abstract     = {Israeli acute paralysis virus (IAPV) can cause a systemic infection, resulting in mortality in both Apis and Bombus spp. bees. However, little is known about the virus infection dynamics within bee tissues. Here, we established systemic IAPV infections in reared bumblebee Bombus terrestris workers through feeding and injection and investigated the mortality, tissue tropism and viral localization. Injection of approximately 500 IAPV (IAPV(inj) stock) particles resulted in acute infection, viral loads within tissues that were relatively stable from bee to bee, and a distinctive tissue tropism, making this method suitable for studying systemic IAPV infection in bumblebees. Feeding with approximately 1 x 10(6) particles of the same virus stock did not result in systemic infection. A high-concentration stock of IAPV (IAPV(fed) stock) allowed us to feed bumblebees with approximately 1 x 10(9) viral particles, which induced both chronic and acute infection. We also observed a higher variability in viral titers within tissues and less clear tissue tropism during systemic infection, making feeding with IAPV(fed) stock less optimal for studying IAPV systemic infection. Strikingly, both infection methods and stocks with different viral loads gave a similar viral localization pattern in the brain and midgut of bumblebees with an acute infection. The implications of these findings in the study of the local immunity in bees and barriers to oral transmission are discussed. Our data provide useful information on the establishment of a systemic viral infection in bees.},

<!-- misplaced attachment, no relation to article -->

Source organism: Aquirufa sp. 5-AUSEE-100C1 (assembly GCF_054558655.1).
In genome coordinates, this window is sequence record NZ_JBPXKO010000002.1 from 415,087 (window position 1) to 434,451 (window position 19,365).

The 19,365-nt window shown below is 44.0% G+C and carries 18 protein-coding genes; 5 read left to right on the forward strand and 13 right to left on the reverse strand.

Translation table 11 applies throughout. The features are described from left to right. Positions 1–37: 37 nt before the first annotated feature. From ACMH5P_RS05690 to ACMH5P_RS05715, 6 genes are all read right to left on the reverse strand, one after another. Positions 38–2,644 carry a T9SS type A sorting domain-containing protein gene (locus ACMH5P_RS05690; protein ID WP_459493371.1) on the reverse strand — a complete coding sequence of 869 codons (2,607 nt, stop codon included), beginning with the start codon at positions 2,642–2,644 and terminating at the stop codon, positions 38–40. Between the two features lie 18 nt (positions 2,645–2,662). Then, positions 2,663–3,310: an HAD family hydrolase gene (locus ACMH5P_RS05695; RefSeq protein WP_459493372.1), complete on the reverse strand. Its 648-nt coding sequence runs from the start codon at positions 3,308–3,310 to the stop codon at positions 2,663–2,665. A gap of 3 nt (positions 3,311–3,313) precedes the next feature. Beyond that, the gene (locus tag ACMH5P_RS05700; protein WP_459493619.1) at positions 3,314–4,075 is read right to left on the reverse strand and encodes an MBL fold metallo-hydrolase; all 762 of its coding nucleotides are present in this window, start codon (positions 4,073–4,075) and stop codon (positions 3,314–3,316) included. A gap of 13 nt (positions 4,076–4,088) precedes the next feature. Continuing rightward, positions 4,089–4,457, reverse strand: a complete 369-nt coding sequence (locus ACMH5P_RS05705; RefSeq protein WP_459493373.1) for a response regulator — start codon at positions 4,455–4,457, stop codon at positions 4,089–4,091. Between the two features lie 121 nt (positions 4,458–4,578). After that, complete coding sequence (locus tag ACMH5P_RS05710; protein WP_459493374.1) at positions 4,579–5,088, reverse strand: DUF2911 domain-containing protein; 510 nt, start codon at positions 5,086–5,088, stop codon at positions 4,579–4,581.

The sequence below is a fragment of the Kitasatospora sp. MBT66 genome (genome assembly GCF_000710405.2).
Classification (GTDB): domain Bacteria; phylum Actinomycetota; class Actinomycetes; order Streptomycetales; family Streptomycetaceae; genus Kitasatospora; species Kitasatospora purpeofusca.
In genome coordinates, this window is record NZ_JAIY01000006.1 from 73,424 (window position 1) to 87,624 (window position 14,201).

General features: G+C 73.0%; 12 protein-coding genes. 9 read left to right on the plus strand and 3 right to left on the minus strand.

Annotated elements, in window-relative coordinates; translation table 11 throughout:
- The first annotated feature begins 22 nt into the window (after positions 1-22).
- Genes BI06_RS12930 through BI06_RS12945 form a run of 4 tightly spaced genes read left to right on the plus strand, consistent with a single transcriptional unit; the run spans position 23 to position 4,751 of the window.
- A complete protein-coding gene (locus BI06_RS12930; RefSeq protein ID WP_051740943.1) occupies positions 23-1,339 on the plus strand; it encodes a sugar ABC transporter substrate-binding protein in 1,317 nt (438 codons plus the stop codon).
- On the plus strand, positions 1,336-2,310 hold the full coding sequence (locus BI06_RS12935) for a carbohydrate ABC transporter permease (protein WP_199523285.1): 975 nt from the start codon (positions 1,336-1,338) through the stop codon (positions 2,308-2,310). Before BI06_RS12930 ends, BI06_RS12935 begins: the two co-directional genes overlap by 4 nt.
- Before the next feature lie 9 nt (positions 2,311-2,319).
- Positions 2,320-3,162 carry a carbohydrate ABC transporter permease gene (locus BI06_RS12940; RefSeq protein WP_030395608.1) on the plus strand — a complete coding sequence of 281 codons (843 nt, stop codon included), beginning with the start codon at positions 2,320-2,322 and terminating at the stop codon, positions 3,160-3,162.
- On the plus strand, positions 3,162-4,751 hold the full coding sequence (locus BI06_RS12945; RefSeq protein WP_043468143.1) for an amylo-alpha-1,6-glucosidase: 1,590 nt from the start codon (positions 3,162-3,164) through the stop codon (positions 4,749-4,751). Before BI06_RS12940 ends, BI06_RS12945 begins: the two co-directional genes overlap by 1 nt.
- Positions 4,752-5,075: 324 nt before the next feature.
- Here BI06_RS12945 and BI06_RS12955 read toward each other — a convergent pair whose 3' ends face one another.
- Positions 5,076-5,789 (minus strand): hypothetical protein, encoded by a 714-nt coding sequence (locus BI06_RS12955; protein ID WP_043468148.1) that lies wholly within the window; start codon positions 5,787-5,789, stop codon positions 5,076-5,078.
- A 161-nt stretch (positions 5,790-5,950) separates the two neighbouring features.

author       = {Wang, Haidong and Meeus, Ivan and Piot, Niels and Smagghe, Guy},
  issn         = {0022-2011},
  journal      = {JOURNAL OF INVERTEBRATE PATHOLOGY},
  keyword      = {IAPV,Bumblebee,Injection,Feeding,Tissues,Viral localization,NUCLEAR POLYHEDROSIS-VIRUS,KASHMIR BEE VIRUS,TRICHOPLUSIA-NI,APIS-MELLIFERA,BACTERIAL-INFECTION,VARROA-DESTRUCTOR,HOST-DEFENSE,HONEYBEE,RECEPTOR,LARVAE},
  language     = {eng},
  pages        = {158--164},
  title        = {Systemic Israeli acute paralysis virus (IAPV) infection in bumblebees (Bombus terrestris) through feeding and injection},
  url          = {http://dx.doi.org/10.1016/j.jip.2017.11.015},
  volume       = {151},
  year         = {2018},
}

Chicago
Wang, Haidong, Ivan Meeus, Niels Piot, and Guy Smagghe. 2018. “Systemic Israeli Acute Paralysis Virus (IAPV) Infection in Bumblebees (Bombus Terrestris) Through Feeding and Injection.” Journal of Invertebrate Pathology 151: 158–164.
APA
Wang, Haidong, Meeus, I., Piot, N., & Smagghe, G. (2018). Systemic Israeli acute paralysis virus (IAPV) infection in bumblebees (Bombus terrestris) through feeding and injection. JOURNAL OF INVERTEBRATE PATHOLOGY, 151, 158–164.
Vancouver
1.
Wang H, Meeus I, Piot N, Smagghe G. Systemic Israeli acute paralysis virus (IAPV) infection in bumblebees (Bombus terrestris) through feeding and injection. JOURNAL OF INVERTEBRATE PATHOLOGY. 2018;151:158–64.
MLA
Wang, Haidong, Ivan Meeus, Niels Piot, et al. “Systemic Israeli Acute Paralysis Virus (IAPV) Infection in Bumblebees (Bombus Terrestris) Through Feeding and Injection.” JOURNAL OF INVERTEBRATE PATHOLOGY 151 (2018): 158–164. Print.